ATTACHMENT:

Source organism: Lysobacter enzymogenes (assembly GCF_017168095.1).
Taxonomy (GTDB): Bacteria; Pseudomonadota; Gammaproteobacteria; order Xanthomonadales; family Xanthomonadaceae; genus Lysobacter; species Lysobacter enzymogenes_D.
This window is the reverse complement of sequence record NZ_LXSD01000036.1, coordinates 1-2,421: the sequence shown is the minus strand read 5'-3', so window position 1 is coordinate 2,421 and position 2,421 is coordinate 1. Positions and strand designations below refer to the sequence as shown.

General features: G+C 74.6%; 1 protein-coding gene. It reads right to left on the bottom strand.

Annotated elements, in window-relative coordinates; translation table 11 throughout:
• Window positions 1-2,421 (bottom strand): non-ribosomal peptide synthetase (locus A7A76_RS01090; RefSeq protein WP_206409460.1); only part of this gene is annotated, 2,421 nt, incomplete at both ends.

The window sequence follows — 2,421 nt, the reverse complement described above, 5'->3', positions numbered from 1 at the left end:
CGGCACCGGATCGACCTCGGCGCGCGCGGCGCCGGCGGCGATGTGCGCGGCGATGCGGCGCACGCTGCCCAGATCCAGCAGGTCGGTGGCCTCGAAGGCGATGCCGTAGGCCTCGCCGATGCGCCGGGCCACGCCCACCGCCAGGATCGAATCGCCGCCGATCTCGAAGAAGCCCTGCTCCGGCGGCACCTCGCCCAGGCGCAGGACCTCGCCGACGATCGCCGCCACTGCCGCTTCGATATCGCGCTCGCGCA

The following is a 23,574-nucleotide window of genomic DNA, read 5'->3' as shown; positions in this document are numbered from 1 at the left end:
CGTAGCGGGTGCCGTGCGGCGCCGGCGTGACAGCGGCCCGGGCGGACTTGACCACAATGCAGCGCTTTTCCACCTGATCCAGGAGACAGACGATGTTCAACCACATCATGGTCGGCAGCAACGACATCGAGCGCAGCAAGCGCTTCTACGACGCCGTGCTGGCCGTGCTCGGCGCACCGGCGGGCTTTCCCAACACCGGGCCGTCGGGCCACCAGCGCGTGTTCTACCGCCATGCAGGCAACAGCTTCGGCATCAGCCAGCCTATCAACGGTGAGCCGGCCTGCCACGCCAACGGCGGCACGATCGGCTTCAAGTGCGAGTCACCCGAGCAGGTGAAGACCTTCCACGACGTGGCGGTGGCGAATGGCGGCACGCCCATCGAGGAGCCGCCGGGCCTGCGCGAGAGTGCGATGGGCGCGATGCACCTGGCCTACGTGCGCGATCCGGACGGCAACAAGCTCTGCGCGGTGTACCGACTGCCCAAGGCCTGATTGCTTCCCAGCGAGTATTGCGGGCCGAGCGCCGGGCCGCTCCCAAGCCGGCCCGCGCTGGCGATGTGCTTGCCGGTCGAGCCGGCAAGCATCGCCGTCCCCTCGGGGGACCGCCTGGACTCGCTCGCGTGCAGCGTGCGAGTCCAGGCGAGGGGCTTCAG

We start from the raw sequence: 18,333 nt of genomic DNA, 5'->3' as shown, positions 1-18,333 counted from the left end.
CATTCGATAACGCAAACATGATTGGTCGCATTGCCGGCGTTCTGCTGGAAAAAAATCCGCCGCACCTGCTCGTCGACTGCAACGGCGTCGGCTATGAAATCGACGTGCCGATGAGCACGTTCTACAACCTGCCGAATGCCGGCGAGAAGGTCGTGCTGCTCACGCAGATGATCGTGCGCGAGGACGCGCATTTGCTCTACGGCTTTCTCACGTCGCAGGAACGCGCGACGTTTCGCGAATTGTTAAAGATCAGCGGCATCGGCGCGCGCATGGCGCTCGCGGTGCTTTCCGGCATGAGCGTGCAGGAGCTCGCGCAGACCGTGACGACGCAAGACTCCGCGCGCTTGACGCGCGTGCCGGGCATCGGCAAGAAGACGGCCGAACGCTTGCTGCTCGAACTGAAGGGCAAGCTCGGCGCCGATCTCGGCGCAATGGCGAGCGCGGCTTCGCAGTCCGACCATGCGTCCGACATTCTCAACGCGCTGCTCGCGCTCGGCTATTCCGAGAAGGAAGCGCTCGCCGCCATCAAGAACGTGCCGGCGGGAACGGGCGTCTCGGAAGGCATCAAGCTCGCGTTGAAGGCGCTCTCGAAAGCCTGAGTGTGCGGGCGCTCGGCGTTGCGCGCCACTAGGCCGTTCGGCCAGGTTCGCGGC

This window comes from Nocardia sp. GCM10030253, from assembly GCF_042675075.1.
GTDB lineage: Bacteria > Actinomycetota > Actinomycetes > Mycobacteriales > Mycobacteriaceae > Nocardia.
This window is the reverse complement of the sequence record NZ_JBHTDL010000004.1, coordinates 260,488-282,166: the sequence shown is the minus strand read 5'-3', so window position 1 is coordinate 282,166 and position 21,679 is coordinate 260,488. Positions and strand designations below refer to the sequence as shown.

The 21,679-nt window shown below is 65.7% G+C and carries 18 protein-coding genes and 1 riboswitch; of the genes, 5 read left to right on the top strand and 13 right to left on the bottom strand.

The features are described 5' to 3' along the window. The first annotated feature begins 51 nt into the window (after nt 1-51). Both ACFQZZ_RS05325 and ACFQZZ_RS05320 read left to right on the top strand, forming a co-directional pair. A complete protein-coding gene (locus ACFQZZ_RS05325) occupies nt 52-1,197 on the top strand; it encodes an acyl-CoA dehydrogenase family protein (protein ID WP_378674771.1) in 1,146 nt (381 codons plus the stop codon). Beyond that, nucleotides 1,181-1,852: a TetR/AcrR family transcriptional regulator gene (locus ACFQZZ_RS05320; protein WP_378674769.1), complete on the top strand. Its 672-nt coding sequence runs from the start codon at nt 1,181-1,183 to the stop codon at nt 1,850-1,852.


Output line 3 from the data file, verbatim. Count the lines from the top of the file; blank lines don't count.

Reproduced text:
This window is the reverse complement of sequence record NZ_LXSD01000036.1, coordinates 1-2,421: the sequence shown is the minus strand read 5'-3', so window position 1 is coordinate 2,421 and position 2,421 is coordinate 1. Positions and strand designations below refer to the sequence as shown.